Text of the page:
Normal weight

83.3

75.0

100.0

 Overweight

16.7

25.0

0.0

 Waist circumference (cm)

59.4 ± 7.7

60.5 ± 9.7

57.2 ± 1.0

 Maturity offset (years)

−4.5 ± 0.8

−4.9 ± 0.5

−3.7 ± 0.6

 MVPA (mins∙day−1)

119.1 ± 41.9

124.6 ± 52.5

108.1 ± 12.7

Parent

 

Male (n = 5)

Female (n = 7)

 Age (years)

 

41.7 ± 2.8

40.3 ± 5.2

 Stature (cm)

 

179.0 ± 9.8

164.2 ± 3.9

 Mass (kg)

 

84.2 ± 11.4

65.8 ± 16.6

 BMI (kg/m2)

 

26.5 ± 4.8

24.5 ± 6.3

Weight status (%)

 Normal weight

 

60.0

71.4

 Overweight

 

20.0

0.0

 Obese

 

20.0

28.6

 MVPA (mins∙day−1)

 

171.5 ± 110.9

130.8 ± 56.2

Mean weekend MVPA levels for each weekend of assessment are presented in Fig. 1. There were no significant differences in MVPA between weekends for fathers and siblings respectively. Target children’s and mothers’ MVPA was higher than their mean MVPA level on weekend 1 and 2 (p < 0.05), and weekend 6 (p < 0.01) and 7 (p < 0.05), respectively.
Fig. 1

Mean MVPA in target children, siblings, mothers and fathers across measurement weekends

Fig. 2

a. target children’s mean MVPA comparisons for each weekend. Median MVPA across the 8 weekends for each family is represented by the dotted lines. b. siblings’ mean MVPA comparisons for each weekend. Median MVPA across the 8 weekends for each family is represented by the dotted lines

Fig. 3

a. mothers’ mean MVPA comparisons for each weekend. Median MVPA across the 8 weekends for each family is represented by the dotted lines. b fathers’ mean MVPA comparisons for each weekend. Median MVPA across the 8 weekends for each family is represented by the dotted lines

Table 4 displays the sources of variance in MVPA among target children, siblings, mothers and fathers. There was a high degree of variability in target children’s (ICC = 0.55), siblings’ (ICC = 0.38), and mothers’ MVPA across weekends (ICC = 0.58). Fathers’ MVPA was more stable (ICC = 0.83). Total variance was highest in fathers followed by mothers, siblings, and then target children. Inter-individual variance was proportionally the largest source of total variance for target children, siblings, mothers, and fathers but varied considerably (83.1–35.1%). Inter-individual variability was highest in fathers and lowest in siblings. Weekend variance accounted for the second largest source of total variance (9.0–35.0%), followed by intra-individual variability (7.2–27.6%). Intra-individual variance was highest in siblings and lowest in fathers. In models fitted without nesting the weekend effect within participants, the weekend effect was minimal (< 5% of the total variance), and was instead absorbed in the within-participant variance (i.e., residual error). This signified heterogeneous MVPA patterns in the sample for weekend effects.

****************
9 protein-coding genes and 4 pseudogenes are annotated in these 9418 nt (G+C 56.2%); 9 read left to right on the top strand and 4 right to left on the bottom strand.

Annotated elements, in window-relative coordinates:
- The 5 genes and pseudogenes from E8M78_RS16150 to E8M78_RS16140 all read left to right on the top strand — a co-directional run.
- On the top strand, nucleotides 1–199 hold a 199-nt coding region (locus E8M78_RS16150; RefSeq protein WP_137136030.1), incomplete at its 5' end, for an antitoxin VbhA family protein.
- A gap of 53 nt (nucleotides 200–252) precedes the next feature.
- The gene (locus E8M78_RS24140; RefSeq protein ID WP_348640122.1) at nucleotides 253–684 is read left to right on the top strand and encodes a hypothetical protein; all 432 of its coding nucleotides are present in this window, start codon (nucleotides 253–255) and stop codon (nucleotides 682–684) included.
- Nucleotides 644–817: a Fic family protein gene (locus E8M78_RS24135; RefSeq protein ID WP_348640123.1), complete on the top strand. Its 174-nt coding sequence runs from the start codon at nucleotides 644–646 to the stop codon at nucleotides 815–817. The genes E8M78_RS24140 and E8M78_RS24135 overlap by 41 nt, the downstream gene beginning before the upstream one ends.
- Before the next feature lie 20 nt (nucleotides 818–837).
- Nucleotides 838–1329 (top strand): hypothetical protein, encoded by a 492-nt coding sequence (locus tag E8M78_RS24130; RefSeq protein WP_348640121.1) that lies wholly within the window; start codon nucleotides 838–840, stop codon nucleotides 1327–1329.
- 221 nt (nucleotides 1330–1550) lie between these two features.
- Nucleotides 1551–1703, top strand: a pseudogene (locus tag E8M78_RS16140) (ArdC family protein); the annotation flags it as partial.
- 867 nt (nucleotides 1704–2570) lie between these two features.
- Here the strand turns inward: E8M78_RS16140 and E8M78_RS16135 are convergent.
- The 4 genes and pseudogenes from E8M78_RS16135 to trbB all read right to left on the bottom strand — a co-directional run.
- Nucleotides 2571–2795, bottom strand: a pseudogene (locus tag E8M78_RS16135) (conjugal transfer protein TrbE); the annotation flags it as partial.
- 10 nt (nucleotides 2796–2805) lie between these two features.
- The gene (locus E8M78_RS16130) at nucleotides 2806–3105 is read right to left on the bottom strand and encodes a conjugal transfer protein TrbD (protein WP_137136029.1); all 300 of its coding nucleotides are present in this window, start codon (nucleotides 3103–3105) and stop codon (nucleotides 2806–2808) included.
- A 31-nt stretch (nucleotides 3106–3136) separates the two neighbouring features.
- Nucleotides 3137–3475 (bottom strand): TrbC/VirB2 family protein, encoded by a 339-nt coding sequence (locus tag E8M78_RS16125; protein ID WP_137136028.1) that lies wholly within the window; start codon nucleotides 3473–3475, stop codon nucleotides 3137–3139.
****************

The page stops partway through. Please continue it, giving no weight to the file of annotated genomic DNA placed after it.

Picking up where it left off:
Table 4

Sources of variance in MVPA in target children, siblings, mothers and fathers

 

MVPA

Source of variance

Variance

% of total variance

Target children

 Intra-individual

183.7

10.8

 Weekend

580.4

34.1

 Inter-individual

939.7

55.2

 Total

1703.8

 

Siblings

 Intra-individual

1086.4

27.6

 Weekend

1350.7

34.3

 Inter-individual

1496.7

38.1

 Total

3933.8

 

Mothers

 Intra-individual

333.7

7.2

 Weekend

1631.4

35.0

 Inter-individual

2697.7

57.9

 Total

4662.8

 

Fathers

 Intra-individual

1117.2

7.9

 Weekend

1279.7

9.0

 Inter-individual

11,798.3

83.1

 Total

14,195.2

 

MVPA moderate-to-vigorous physical activity; Percentages may not add to 100% due to rounding

Table 5 presents the PA diary data for target children, siblings, mothers and fathers. There were a combined total of 303 recorded entries for: primary children (n = 83), siblings (n = 95), mothers (n = 73), and fathers (n = 52). Target children’s weekend PA time was mostly undertaken with friends (54.2%) and family members (45.8%), and was mainly unstructured in nature (63.9%). Only 4.8% of target children’s weekend PA was undertaken alone. Siblings’ weekend PA was more club-based (41.1%) compared to target children’s (19.3%), and they spent no time alone (0.0%). Mothers’ weekend PA was mostly unstructured (61.6%) and conducted with the family (49.3%) or alone (46.6%). Father’s weekend PA was more structured and club-based (32% and 21.2%, respectively) than mothers (24.7% and 13.7%, respectively) and a greater proportion of fathers’ weekend PA was conducted with friends (11.5%) compared to mothers (4.1%).